Ruling keeping Iraqi immigrants from deportation may expire


The ruling keeping Iraqi immigrants in Metro Detroit from being deported may expire Monday after a judge did not make a new decision Friday to keep theme in the U.S.

The clock is ticking after another hearing in federal court involving the status of more than one hundred Iraqi immigrants. Since late June, they have been detained in several states as they face deportation on the grounds of having a criminal record - even if they have served their time.

"There are a lot of people that here have businesses, they pay their taxes, they volunteer to charities. Those people are doing good in the community. I know if they get deported to iraq, it's a very dangerous country. People are killing, people are dying there," said Rita Shaina, whose brother has been detained.

On Friday, the ACLU requested that Judge Mark Goldsmith extend the stay for the people facing deportation, while the Department of Justice argued that Goldsmith doesn't have the power to extend their stay, and this matter should be decided in immigration courts.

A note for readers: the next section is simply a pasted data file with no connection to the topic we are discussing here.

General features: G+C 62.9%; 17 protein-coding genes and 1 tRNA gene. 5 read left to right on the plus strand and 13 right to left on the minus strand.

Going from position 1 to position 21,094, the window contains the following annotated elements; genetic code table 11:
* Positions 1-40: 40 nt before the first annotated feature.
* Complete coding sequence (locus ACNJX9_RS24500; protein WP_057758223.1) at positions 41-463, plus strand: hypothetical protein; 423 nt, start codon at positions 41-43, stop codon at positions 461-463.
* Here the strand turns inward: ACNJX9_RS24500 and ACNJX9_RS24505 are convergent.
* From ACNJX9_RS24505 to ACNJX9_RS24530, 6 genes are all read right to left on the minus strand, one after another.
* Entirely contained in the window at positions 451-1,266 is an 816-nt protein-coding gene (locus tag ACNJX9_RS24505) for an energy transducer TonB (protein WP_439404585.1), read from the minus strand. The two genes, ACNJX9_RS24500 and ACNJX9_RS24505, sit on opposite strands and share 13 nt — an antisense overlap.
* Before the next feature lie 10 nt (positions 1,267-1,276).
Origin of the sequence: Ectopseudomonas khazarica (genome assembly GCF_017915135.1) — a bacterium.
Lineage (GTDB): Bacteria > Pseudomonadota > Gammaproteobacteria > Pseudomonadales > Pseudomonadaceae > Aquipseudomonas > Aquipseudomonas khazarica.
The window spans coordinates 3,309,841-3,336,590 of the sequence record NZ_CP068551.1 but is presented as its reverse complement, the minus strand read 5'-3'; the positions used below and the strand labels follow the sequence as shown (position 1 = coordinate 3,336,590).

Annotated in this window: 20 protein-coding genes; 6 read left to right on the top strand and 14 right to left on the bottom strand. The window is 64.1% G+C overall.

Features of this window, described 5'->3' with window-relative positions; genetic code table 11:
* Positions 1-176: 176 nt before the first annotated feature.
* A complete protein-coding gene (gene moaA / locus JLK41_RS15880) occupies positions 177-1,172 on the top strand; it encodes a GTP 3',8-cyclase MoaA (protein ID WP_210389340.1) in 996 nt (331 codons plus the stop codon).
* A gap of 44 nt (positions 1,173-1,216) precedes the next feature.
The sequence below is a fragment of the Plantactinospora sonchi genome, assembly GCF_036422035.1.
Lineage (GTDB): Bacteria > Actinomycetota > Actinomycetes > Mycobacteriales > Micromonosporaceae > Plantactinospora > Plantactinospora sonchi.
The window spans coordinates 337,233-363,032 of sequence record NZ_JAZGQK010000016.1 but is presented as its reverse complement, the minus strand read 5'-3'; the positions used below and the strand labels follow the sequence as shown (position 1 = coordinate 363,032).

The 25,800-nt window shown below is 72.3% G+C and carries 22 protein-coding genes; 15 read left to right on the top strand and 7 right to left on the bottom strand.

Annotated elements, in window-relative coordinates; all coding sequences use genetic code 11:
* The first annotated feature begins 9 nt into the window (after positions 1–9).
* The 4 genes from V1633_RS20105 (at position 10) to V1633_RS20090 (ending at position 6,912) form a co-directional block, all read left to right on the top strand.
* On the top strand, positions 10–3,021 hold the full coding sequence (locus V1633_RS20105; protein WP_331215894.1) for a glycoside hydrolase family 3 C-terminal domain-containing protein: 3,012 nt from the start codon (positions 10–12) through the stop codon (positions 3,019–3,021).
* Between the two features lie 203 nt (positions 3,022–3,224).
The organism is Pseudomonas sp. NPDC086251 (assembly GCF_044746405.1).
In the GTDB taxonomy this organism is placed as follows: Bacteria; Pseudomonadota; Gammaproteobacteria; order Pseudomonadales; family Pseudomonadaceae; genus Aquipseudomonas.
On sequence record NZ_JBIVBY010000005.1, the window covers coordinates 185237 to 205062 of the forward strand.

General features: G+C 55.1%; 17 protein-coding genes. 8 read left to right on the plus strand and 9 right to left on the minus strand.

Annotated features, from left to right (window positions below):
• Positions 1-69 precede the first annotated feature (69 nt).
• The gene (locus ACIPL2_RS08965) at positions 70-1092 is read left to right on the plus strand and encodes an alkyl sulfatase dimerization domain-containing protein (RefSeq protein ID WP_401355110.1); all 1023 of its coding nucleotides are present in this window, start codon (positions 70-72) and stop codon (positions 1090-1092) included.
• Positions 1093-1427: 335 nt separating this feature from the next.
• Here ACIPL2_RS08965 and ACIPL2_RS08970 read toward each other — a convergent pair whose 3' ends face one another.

The stay will expire this Monday evening at 11:59 p.m.

"We absolutely believe the judge has the power. He's previously found that he has the power. This judge has granted stays so far and we're hopeful he will continue the stay," ACLU attorney Miriam Aukerman
Shaina's brother is currently detained in Youngstown, Ohio.

"He calls every day, and he just asks me questions - what's going on, what are you hearing. So I just give him hope and I just tell him that we're praying for you and the others to get out soon," she said.

Attorneys for the DOJ in court on Friday chose not to comment on camera, and FOX 2's calls to the Washington, D.C. office have not been returned.

The ACLU also argued the detainees need more time to have their day in court before a decision is made to deport them.

"Individuals need access to documents to file in immigration court ... It's just like any time you go to court, you need a lot of paperwork, but here, many of these final orders of removal are decades old. I mean they go back to 1986. The attorneys who have those records are gone, those records are gone. Individuals need to get those documents, but it can six months," Aukerman said.

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